Beginning with Indiana in 1907, 32 states eventually passed laws allowing authorities to order the sterilisation of people deemed unfit to breed. The last programme ended in 1979.
The victims were criminals and juvenile delinquents, women deemed sexual deviants, homosexual men, poor people on welfare, people who were mentally ill or suffered from epilepsy. African Americans and Hispanic Americans were disproportionately targeted in some states.
February 8th, 2011
New York Times
By: William Glaberson
One judge who was driving drunk led the police on a half-mile chase, and when he was pulled over, asked for “professional courtesy.”
Another said “good boy” when a man who wanted to file a lawsuit made an insulting comment about Jews.
A third repeatedly jailed people without any trial and talked at length from the bench about how the decoration on a woman’s T-shirt made him think of a male sex organ. “I’m bringing down the house,” said the judge, Gilbert L. Abramson of Family Court in Saratoga County, evidently delighted with his own humor.
Those are a few of the cases that were handled over the last year by a secretive state agency, the New York State Commission on Judicial Conduct, that is at the center of a new dispute about the state’s judicial-discipline system. Last week, the 77,000-member New York State Bar Association called for major changes in the commission’s structure and operations after a Manhattan lawyers’ group criticized the panel as unfair to judges.
The state bar association’s position is expected to set off a campaign in Albany to change the system in ways that could make it more difficult to remove judges, for example by allowing them to question investigators’ witnesses before a hearing. The proposal would also break the commission into two separate agencies, one to prosecute judges and another to rule on the charges. It is also likely to prompt the first detailed review in decades of the way the state handles the roughly 1,800 complaints made against judges every year.
The complaints filed with the 11-member commission vary from nuisance accusations by people who lost cases to sobering claims about judges’ fixing cases and ignoring constitutional rights, the agency’s reports show. Because of the power wielded by the state’s 3,500 full- and part-time judges, any system of policing them would be delicate.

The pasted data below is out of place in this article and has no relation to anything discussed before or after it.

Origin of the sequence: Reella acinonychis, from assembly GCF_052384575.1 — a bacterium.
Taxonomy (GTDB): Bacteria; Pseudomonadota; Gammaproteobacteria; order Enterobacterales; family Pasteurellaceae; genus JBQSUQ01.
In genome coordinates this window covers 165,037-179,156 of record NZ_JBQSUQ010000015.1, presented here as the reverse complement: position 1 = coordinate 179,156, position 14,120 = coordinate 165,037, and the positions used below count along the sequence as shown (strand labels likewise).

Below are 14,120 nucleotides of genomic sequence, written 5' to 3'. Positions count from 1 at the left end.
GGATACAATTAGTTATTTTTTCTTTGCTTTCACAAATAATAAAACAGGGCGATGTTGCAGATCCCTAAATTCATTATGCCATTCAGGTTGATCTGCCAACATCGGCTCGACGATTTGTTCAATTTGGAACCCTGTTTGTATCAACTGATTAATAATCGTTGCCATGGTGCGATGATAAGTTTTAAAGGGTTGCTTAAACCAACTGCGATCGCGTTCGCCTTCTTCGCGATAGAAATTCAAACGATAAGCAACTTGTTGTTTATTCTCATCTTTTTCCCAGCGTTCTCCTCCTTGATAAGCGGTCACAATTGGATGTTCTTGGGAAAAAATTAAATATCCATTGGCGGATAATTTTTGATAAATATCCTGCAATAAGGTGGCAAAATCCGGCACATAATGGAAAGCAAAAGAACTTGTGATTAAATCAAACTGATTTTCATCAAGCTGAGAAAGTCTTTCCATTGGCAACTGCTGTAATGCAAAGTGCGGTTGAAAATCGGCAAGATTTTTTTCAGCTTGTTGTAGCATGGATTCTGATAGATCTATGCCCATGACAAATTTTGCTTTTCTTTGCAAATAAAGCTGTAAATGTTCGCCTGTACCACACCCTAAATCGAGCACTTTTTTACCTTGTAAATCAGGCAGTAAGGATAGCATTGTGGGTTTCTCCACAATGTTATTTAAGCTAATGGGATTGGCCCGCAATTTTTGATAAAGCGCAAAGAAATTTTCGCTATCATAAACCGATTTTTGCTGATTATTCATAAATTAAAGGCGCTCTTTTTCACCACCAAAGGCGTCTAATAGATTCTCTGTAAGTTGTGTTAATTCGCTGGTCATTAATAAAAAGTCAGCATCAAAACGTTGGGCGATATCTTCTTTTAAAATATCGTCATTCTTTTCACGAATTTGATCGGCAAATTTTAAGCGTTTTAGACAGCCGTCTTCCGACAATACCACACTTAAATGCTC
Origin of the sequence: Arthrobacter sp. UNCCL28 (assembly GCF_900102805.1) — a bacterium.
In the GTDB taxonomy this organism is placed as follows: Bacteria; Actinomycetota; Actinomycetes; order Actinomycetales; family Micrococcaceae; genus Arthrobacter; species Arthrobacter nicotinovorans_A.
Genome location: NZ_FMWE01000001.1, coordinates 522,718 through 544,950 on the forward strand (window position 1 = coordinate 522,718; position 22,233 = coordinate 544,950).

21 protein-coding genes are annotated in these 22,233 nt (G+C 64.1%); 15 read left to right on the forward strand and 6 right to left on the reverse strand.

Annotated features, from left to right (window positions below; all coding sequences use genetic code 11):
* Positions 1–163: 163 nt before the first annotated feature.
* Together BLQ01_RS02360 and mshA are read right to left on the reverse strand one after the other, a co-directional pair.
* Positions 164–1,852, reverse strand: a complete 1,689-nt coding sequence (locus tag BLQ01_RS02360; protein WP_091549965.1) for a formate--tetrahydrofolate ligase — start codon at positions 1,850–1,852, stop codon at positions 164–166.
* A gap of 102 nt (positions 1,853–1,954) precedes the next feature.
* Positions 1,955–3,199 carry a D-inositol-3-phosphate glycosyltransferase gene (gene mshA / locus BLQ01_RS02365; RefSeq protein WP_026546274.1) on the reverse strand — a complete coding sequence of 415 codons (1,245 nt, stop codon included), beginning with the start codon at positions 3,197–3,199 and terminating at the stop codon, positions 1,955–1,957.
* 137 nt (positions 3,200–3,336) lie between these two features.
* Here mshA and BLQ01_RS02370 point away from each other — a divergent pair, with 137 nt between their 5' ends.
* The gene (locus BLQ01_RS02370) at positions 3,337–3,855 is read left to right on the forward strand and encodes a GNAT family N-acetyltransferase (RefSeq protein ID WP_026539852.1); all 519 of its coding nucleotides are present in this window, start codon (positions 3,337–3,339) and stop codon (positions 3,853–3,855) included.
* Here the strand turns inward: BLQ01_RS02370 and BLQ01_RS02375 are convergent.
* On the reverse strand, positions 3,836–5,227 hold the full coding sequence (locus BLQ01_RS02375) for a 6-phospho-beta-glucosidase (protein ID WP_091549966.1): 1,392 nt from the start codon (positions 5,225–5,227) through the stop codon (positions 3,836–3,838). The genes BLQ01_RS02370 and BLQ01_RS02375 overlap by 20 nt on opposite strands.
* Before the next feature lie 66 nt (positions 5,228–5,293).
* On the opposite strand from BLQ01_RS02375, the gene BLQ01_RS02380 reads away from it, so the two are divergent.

Last year’s cases provide a sample of the kinds of decisions that are now drawing statewide attention. The commission, which operates behind closed doors, removed only one judge in 2010, Judge Abramson of the Saratoga Family Court, who, according to the commission, made comments about the woman’s T-shirt that “were ribald and replete with sexual innuendo.”
Two judges resigned while under investigation, including the town court justice in western New York who said “good boy” after the derogatory comment about Jews and another town court judge who the commission found had failed to sentence more than 100 convicted people.
Twelve judges were censured or admonished last year, including one who delayed resolving cases for up to five years, another who refused to handle cases until he received a pay increase, and one who threatened a man with jail for being rude to the judge’s wife. A Kingston City Court judge, James P. Gilpatric, was admonished after he did not even respond to letters from his administrative judge concerning long delays in deciding cases.
Privately, judges criticize the commission as an arrogant agency willing to destroy careers on flimsy evidence. But cases from last year show that other critics, including some of the commission’s own members, say the agency is far too lenient toward judges.
The judge who asked for special consideration when he was caught driving drunk, Gerard E. Maney, the supervising Family Court judge in Albany, was censured. But one of the commission members, Joseph W. Belluck, a Manhattan lawyer, wrote that it was “mind-boggling” that the judge would be left on the bench after making “a calculated effort” to ensure that the law “would not be applied to him personally.”